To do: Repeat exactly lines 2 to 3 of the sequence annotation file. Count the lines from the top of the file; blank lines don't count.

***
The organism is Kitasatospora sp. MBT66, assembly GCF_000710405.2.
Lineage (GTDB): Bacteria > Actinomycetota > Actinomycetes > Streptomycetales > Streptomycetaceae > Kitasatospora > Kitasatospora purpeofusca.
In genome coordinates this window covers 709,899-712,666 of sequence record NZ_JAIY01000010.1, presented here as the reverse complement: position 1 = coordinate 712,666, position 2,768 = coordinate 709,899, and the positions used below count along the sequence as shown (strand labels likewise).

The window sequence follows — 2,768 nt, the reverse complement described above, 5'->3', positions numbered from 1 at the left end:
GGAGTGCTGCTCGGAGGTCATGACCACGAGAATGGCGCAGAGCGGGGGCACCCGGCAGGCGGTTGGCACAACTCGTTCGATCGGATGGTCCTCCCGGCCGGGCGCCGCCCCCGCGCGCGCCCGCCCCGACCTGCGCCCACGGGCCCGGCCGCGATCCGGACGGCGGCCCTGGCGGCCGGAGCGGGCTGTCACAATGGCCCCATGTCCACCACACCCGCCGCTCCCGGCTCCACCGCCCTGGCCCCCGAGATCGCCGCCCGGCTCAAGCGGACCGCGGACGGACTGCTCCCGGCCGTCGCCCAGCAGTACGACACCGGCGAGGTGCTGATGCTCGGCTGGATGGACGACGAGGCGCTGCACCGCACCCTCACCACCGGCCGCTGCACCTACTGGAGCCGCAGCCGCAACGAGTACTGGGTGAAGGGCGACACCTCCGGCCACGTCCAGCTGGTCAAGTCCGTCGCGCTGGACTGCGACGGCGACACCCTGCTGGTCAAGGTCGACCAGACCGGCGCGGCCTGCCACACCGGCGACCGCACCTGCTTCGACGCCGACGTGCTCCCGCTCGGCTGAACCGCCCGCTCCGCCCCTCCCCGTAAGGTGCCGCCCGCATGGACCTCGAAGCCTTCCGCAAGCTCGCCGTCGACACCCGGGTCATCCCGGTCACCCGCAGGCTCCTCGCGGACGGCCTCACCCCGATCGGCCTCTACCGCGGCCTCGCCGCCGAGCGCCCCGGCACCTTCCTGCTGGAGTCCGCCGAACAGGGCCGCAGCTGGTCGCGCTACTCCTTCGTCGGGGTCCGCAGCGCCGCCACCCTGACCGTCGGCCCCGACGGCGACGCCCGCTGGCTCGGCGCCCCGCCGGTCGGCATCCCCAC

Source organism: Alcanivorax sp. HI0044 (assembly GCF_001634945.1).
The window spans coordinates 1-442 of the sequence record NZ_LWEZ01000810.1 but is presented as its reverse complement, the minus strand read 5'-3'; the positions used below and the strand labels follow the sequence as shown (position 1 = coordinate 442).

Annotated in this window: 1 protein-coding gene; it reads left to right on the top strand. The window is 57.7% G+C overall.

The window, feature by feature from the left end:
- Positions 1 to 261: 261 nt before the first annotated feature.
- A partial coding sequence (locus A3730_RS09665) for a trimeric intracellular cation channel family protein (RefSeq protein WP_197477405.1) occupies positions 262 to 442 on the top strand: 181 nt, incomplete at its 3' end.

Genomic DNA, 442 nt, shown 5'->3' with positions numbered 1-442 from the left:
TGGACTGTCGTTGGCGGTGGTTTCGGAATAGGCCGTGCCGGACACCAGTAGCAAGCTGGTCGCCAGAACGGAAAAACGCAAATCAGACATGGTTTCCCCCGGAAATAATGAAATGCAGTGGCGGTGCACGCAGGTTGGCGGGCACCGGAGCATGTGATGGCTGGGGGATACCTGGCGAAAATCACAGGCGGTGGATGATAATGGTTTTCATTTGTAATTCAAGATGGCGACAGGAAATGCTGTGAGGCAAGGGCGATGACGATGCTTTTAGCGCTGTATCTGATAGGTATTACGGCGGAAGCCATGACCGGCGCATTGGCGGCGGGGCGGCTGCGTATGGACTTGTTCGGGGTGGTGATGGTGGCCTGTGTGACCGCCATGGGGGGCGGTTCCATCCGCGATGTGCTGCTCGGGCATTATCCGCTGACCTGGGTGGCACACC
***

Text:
Lineage (GTDB): Bacteria > Actinomycetota > Actinomycetes > Streptomycetales > Streptomycetaceae > Kitasatospora > Kitasatospora purpeofusca.
In genome coordinates this window covers 709,899-712,666 of sequence record NZ_JAIY01000010.1, presented here as the reverse complement: position 1 = coordinate 712,666, position 2,768 = coordinate 709,899, and the positions used below count along the sequence as shown (strand labels likewise).